The double threat of soaring petrol prices and strict emissions targets has forced Jaguar Land Rover to hire 600 engineers and technical staff in a desperate effort to increase the efficiency of its gas-guzzling vehicles.
The recruitment drive is part of the £700m project, announced by the two companies last year, to develop less thirsty, less polluting cars. It comes against the background of a European Union directive that industry observers say could threatenthe viability of the Britishmarques.
The EU has proposed that, from 2012, average emissions for new cars should be 120 grams per kilometre. None of the current Jaguar or Land Rover models meet the criteria. Some, like the top-of-the-line Range Rover, emit more than 300 grams per kilometre. Failure to meet the 120 gram target would result in a per-gram penalty that rises every year from 2012.
An arguably greater challenge for Jaguar and Land Rover, however, is the soaring cost of fuel. In America, the largest market for Jaguar and also vital to Land Rover, sales of the petrol-thirsty Hummer have plummeted by half in the past year, leading General Motors to launch a review of the business which could lead to its sale or closure. Last year, President Bush signed into law the first new fuel efficiency regulations since the 1970s.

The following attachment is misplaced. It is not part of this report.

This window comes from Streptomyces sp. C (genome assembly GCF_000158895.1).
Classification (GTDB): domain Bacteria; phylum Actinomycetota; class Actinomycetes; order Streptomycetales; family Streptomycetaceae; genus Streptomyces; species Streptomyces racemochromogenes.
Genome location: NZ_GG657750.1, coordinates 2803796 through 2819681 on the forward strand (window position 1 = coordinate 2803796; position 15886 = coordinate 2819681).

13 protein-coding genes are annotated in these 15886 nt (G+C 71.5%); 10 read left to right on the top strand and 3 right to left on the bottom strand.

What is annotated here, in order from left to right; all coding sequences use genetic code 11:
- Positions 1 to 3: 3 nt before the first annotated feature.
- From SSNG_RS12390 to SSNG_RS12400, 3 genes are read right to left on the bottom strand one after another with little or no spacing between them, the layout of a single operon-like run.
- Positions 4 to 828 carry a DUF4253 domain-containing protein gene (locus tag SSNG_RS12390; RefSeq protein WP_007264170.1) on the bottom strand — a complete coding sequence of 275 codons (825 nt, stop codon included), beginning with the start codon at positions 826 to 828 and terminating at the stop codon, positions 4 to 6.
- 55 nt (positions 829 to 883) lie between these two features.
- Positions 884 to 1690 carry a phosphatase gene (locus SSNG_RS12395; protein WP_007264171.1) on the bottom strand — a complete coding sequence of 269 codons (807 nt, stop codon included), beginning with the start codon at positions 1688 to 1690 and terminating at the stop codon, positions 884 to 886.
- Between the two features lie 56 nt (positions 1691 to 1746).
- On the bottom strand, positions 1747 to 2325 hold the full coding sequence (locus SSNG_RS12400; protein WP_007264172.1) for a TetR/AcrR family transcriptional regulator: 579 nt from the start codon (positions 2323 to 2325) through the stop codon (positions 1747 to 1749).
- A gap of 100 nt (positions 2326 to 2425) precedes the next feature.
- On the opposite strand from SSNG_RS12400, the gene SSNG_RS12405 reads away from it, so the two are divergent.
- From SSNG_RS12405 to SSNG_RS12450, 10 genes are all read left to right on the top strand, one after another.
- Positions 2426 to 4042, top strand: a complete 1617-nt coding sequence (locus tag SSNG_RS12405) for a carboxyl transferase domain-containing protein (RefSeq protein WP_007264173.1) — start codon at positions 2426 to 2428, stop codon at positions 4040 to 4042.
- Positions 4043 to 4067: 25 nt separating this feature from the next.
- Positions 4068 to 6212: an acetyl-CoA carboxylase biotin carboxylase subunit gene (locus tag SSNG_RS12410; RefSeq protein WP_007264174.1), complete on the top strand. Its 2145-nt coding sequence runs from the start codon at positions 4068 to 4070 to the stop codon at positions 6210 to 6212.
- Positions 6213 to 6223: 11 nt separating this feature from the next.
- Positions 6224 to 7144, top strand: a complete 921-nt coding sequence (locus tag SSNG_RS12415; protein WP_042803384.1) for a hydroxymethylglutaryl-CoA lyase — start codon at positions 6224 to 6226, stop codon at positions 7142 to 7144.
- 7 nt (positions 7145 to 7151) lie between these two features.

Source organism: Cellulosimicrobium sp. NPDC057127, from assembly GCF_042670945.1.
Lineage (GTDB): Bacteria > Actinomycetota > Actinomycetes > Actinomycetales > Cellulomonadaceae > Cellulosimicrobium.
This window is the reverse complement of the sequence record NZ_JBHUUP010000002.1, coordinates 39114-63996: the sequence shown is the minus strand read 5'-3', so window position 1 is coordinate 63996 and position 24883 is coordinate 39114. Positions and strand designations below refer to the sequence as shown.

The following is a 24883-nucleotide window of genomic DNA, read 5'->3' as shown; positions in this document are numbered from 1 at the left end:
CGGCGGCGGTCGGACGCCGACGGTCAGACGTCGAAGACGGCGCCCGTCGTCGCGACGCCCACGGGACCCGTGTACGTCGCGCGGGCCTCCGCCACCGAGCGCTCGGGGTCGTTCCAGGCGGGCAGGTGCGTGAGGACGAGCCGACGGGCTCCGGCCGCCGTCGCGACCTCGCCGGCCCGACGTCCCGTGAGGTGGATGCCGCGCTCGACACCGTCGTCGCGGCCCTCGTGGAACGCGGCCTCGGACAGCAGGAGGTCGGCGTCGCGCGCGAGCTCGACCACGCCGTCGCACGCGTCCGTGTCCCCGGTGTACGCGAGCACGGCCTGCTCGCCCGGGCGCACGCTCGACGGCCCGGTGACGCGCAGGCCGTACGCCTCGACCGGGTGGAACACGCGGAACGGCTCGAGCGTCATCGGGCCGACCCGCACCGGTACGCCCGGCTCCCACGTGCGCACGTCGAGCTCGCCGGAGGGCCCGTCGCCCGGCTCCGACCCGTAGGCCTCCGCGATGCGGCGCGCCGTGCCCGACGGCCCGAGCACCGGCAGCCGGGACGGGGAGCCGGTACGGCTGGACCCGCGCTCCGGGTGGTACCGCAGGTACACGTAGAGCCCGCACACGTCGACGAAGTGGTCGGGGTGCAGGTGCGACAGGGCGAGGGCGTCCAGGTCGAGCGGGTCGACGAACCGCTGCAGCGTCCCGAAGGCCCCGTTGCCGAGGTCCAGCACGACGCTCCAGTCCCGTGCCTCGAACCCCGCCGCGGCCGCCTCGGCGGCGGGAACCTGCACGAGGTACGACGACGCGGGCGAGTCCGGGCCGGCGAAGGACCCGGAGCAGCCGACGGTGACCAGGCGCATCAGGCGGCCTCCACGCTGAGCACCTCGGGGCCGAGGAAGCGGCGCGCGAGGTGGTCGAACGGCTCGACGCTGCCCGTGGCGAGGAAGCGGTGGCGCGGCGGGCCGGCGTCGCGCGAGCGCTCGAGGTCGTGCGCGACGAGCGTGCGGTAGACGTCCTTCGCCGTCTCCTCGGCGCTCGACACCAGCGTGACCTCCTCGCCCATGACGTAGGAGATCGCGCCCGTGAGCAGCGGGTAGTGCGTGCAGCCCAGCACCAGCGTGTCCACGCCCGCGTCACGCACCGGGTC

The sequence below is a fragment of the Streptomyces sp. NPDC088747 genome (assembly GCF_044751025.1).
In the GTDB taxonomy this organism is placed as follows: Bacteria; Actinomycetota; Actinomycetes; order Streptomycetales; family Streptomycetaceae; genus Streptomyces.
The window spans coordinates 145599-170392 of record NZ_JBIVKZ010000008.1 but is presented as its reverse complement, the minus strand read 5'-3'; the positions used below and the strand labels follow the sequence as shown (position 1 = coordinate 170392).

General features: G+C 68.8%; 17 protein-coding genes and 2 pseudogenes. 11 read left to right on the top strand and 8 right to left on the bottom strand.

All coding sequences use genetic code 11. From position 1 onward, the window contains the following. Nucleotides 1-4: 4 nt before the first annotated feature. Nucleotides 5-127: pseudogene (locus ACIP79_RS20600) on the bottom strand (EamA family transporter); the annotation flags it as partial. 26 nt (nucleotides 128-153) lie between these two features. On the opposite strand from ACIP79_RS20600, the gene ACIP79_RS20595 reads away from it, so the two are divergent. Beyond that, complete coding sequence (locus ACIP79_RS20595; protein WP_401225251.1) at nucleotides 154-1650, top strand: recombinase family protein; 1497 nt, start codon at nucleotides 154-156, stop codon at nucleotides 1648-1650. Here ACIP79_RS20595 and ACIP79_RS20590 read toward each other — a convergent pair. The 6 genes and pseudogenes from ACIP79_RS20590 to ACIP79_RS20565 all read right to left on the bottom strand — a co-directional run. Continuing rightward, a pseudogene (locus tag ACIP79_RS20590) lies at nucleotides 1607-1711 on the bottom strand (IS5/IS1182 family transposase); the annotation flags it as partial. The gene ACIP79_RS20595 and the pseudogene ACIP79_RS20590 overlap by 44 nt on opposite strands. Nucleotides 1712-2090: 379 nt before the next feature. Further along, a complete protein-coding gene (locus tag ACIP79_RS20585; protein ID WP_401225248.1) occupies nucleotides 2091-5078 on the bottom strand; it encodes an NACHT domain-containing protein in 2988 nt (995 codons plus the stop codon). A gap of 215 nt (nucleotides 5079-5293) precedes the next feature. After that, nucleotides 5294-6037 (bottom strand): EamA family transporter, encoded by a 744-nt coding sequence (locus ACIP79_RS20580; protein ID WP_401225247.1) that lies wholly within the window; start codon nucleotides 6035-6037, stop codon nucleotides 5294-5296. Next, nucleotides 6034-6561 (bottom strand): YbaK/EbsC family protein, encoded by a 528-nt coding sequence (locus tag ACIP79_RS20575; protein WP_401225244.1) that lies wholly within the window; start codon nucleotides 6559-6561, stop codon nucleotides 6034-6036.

Yesterday's announcement by Jaguar Land Rover comes weeks after it was sold by Ford to the Indian car giant Tata for £1.2m.
Most of the new engineering jobs will be based at the group's development centre in Gaydon, Warwickshire. It will also start a graduate programme for more than 80 graduates to join the business in September, at the Land Rover plant in Gaydon and at Jaguar's factory in Whitley, near Coventry.
Tata, which took control of the group on 4 June, approved the new plan but was not the driving force behind it and will not send extra personnel to Britain to run the scheme. "Tata have made it very clear they do no intend to interfere in the business," said a spokesman.Reuse content